The spread of the new coronavirus in Switzerland has continued to slow. Results show that the public is cooperating well with measures to combat the virus. The Federal Council has therefore decided to further ease measures taken to protect the population against the coronavirus. In doing so, it is going further than originally announced on 16 April. From 11 May, not only will shops, markets and primary
and lower secondary schools be allowed to reopen, but also museums, libraries and restaurants.
The sequence of the individual steps is based on a risk analysis. The Federal Council has taken account of the effect that relaxing specific measures will have on people at especially high risk, how it may increase the level of contact with others and increase numbers and movements of people in public spaces. It has also considered the ease with which precautionary measures can be taken, and the impact of measures on the economy.
Rules on hygiene and social distancing still apply
The course taken by the epidemic from now on will largely depend on how well the public continues to comply with the rules on hygiene and social distancing. These rules still apply. The Federal Council will closely monitor the impact of easing measures on the development of the epidemic. The steps being taken to ease the measures in place are conditional on suitable precautionary measures being implemented. All businesses and institutions must draw up a plan for such measures, which must be based either on a model devised for their sector, or on requirements set out by the Federal Office of Public Health FOPH and the State Secretariat for Economic Affairs SECO.
The Federal Council will decide at its meeting on 27 May on a third phase of easing measures from 8 June. Decisions are expected to be taken on lifting the ban on gatherings of more than five people, on classroom teaching in baccalaureate schools and higher education institutions, on reopening cultural venues, sports facilities and mountain transport systems, and on holding religious services. It will also discuss ending the extraordinary situation that it declared under the Epidemics Act. On 26 June, the Federal Council plans to take further decisions for the summer, based on the results of its monitoring programme.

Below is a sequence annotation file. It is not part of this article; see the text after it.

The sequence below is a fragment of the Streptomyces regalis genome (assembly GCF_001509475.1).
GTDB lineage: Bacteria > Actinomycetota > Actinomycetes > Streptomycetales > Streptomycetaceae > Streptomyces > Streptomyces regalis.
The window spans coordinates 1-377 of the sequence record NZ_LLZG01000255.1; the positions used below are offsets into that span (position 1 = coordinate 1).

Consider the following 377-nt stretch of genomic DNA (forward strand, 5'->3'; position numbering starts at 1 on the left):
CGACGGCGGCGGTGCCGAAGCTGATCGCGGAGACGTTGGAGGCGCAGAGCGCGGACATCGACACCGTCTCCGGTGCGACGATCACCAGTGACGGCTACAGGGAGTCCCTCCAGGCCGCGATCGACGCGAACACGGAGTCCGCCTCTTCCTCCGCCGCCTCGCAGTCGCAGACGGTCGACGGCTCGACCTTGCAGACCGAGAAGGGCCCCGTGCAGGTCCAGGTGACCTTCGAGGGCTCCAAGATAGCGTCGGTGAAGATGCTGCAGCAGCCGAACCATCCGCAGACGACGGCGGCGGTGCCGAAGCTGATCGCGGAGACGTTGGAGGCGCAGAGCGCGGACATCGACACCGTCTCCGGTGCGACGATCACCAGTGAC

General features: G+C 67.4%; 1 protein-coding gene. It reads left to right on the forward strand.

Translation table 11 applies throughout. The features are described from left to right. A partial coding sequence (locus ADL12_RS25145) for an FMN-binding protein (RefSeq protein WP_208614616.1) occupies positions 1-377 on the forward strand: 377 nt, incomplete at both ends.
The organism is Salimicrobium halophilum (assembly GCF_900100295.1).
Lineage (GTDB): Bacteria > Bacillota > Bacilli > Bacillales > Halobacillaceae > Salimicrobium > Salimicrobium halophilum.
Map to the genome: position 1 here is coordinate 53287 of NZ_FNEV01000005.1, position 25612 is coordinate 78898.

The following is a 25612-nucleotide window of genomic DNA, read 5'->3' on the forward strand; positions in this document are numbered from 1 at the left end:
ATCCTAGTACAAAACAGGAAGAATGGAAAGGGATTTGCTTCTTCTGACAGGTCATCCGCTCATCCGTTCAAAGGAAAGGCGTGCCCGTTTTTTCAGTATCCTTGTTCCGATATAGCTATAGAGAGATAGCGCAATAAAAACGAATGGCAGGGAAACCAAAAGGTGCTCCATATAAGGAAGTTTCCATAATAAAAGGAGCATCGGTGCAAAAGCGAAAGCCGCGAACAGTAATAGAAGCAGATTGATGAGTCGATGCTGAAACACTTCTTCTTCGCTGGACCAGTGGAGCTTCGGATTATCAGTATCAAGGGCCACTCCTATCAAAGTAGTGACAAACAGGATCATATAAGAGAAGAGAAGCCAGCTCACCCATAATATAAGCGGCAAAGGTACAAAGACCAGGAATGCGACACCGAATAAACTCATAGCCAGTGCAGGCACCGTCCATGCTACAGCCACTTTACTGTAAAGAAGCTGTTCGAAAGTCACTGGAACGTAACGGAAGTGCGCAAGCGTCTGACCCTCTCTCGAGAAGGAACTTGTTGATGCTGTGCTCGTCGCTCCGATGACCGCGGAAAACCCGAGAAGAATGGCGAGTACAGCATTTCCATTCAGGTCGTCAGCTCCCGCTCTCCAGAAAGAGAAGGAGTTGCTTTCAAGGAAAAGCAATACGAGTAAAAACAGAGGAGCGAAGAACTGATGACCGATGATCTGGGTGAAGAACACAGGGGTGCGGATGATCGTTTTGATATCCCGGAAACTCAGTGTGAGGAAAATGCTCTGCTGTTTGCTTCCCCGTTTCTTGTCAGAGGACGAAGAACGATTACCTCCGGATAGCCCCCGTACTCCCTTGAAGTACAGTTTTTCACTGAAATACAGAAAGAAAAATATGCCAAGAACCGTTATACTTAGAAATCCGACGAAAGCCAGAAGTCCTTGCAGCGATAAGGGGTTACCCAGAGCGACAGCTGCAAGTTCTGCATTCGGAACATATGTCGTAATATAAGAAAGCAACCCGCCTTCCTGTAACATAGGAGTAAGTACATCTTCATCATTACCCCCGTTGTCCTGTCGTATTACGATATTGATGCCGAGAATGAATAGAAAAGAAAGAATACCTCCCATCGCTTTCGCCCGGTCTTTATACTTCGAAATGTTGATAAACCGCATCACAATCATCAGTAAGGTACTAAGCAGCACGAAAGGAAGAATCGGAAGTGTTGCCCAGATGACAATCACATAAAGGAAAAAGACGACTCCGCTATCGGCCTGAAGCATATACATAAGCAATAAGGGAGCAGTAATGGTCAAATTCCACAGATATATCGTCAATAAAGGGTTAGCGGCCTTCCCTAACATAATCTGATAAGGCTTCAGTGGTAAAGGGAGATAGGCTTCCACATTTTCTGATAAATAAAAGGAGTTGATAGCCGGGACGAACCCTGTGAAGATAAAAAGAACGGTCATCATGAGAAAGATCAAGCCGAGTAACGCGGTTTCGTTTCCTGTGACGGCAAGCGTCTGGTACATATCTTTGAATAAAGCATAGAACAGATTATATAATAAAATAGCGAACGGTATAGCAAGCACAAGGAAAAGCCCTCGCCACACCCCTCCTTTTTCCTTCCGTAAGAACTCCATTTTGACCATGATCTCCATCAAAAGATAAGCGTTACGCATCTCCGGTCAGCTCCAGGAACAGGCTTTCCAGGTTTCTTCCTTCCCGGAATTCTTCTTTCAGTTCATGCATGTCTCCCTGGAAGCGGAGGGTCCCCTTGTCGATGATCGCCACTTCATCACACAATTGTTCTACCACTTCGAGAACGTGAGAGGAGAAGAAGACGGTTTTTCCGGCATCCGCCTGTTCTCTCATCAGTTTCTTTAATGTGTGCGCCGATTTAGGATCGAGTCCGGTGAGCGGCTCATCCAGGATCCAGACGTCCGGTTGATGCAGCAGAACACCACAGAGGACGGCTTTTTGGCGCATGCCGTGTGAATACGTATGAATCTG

Cautious reopening of restaurants from 11 May
From 11 May, restaurants will also be able to reopen, subject to strict requirements. In a first phase, no more than four people or a group of parents with children will be allowed to sit at each table. All guests must be seated, and groups of guests must sit at least two metres from the next or be separated by suitable partitioning. The Federal Council will decide on further steps to be taken on 27 May. The gradual reopening of restaurants will depend on precautionary measures being taken and has been discussed with sector representatives.
Cantons to decide how classes will be taught
Primary and lower secondary schools will be able to recommence classroom teaching from 11 May. The FOPH and the Swiss Conference of Cantonal Directors of Education have drawn up requirements for the precautionary measures to be taken in consultation with the Science Taskforce and other experts. The cantons and communes have until 11 May to make arrangements for implementing these measures, taking account of local circumstances in each case. Schools will be allowed to be flexible in their approach to classroom teaching.
At baccalaureate schools and at vocational colleges and higher education institutions, classes involving up to five students, including music lessons can resume from 11 May. Exams can be held, provided the rules on hygiene and social distancing are respected. Classes involving larger groups should be possible from 8 June.
Academic and professional baccalaureates based on continuous assessment
Cantonal baccalaureate schools will be permitted to dispense with written baccalaureate examinations this year, following a decision of the Swiss Conference of Cantonal Directors of Education (EDK) not to hold oral examinations (see separate press release). The Federal Council is thus responding to a request from the EDK. The decision has also been taken to award the professional baccalaureate in 2020 entirely on the basis of continuous assessment grades. The federal government has sole responsibility for taking this decision.
Museums, libraries and archives to open earlier than expected